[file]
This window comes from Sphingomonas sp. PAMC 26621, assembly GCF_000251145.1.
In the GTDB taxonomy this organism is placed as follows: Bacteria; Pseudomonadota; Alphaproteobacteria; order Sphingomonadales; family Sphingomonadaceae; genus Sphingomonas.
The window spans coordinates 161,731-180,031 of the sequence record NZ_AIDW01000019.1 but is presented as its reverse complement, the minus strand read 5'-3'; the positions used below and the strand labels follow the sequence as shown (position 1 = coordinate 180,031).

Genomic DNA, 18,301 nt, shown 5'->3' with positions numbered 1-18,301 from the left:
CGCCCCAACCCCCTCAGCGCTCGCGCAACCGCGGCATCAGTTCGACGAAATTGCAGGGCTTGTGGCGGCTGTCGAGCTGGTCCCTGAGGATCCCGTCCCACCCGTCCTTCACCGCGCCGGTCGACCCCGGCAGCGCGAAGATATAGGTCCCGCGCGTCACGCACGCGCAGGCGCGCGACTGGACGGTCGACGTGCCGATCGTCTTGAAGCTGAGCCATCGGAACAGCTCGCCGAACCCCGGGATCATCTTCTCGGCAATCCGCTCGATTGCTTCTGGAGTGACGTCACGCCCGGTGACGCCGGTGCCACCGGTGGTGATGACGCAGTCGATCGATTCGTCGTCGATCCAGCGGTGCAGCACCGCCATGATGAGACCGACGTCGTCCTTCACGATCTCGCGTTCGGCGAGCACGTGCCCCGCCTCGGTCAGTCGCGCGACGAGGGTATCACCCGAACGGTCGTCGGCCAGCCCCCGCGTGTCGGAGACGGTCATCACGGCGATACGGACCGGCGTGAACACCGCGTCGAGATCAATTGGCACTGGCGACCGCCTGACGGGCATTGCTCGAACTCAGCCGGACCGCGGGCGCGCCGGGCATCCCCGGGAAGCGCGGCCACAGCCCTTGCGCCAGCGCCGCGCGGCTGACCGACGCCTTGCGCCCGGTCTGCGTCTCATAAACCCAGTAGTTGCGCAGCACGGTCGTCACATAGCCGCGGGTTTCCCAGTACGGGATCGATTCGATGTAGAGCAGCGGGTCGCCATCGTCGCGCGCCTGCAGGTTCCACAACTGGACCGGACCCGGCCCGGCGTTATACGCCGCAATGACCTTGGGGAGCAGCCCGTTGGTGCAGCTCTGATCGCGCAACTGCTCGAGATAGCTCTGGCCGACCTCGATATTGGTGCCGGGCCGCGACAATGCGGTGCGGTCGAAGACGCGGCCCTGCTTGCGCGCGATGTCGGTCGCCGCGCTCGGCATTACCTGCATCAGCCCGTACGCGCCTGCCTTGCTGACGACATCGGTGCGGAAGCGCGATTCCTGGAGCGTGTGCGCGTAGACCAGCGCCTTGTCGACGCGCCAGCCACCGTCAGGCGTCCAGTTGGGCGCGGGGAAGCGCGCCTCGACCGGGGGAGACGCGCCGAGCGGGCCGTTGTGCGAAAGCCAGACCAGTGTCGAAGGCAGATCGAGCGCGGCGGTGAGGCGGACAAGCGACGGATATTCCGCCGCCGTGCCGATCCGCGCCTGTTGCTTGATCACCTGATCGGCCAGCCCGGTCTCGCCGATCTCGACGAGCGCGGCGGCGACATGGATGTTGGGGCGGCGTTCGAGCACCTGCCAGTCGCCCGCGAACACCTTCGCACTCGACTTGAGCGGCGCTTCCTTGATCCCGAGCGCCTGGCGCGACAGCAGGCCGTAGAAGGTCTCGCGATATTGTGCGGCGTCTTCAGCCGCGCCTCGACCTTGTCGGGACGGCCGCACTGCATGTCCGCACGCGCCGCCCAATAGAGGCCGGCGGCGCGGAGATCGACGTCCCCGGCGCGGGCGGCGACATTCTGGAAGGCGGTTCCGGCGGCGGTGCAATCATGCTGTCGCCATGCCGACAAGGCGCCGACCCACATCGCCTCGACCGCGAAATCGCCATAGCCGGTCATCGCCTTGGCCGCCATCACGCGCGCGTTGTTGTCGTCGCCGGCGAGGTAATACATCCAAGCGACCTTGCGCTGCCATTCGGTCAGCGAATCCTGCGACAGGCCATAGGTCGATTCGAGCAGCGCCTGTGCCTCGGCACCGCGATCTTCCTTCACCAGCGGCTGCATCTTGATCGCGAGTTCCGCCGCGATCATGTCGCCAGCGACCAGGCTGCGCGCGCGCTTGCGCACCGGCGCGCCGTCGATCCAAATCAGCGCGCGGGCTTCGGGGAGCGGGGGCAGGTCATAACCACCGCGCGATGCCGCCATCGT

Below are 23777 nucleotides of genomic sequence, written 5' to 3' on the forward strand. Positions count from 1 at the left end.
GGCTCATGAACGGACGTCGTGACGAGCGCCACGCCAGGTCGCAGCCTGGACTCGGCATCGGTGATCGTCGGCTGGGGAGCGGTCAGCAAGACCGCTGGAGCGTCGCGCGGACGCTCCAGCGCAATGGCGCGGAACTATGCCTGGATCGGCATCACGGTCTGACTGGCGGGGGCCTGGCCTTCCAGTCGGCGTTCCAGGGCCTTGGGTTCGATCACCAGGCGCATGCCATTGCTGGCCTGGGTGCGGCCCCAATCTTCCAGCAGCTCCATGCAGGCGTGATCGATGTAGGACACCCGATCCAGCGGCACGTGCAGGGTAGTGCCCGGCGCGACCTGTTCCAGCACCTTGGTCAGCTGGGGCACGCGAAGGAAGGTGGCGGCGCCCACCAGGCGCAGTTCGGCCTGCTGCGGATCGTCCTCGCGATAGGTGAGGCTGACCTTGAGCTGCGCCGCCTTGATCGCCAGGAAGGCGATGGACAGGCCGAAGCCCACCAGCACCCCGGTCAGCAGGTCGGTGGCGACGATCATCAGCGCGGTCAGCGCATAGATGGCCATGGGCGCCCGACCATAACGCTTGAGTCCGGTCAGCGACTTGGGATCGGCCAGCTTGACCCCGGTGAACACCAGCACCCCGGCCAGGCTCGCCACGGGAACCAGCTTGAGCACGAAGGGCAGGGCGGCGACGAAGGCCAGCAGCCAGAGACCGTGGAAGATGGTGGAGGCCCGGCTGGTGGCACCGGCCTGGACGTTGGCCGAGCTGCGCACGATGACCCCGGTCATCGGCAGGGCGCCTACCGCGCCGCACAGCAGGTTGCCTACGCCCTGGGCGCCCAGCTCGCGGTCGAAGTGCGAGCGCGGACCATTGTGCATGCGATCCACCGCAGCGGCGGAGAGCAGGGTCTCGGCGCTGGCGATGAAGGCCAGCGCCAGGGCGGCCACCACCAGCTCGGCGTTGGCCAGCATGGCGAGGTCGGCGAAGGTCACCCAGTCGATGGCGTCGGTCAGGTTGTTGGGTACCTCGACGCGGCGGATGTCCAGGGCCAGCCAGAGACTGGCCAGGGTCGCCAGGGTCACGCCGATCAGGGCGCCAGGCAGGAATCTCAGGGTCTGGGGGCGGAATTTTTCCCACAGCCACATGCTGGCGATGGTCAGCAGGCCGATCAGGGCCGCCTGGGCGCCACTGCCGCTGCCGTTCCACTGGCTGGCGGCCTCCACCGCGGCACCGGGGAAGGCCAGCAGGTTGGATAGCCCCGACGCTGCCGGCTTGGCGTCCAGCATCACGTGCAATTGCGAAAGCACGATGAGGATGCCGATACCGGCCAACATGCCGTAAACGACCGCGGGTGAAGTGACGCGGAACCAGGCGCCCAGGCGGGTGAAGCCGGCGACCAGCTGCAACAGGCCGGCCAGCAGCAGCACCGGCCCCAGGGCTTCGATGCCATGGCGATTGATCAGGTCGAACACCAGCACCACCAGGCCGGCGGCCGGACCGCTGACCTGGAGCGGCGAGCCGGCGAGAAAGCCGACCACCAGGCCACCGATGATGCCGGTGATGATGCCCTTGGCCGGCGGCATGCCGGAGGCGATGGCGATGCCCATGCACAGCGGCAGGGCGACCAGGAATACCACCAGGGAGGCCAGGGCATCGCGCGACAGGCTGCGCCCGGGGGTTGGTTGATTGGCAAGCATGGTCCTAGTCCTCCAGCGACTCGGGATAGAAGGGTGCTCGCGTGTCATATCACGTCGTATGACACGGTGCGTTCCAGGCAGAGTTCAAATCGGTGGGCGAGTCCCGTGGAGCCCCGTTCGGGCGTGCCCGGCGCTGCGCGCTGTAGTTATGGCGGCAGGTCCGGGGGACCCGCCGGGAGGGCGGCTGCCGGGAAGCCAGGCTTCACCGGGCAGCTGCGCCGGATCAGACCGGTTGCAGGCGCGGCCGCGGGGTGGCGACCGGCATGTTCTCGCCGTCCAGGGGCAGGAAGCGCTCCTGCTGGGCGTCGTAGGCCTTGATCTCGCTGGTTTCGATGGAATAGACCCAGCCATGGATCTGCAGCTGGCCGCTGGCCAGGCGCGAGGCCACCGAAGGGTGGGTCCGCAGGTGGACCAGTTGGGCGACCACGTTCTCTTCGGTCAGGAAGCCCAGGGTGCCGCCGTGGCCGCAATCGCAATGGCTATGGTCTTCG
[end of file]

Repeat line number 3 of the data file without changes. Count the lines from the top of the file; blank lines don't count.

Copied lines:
The window spans coordinates 161,731-180,031 of the sequence record NZ_AIDW01000019.1 but is presented as its reverse complement, the minus strand read 5'-3'; the positions used below and the strand labels follow the sequence as shown (position 1 = coordinate 180,031).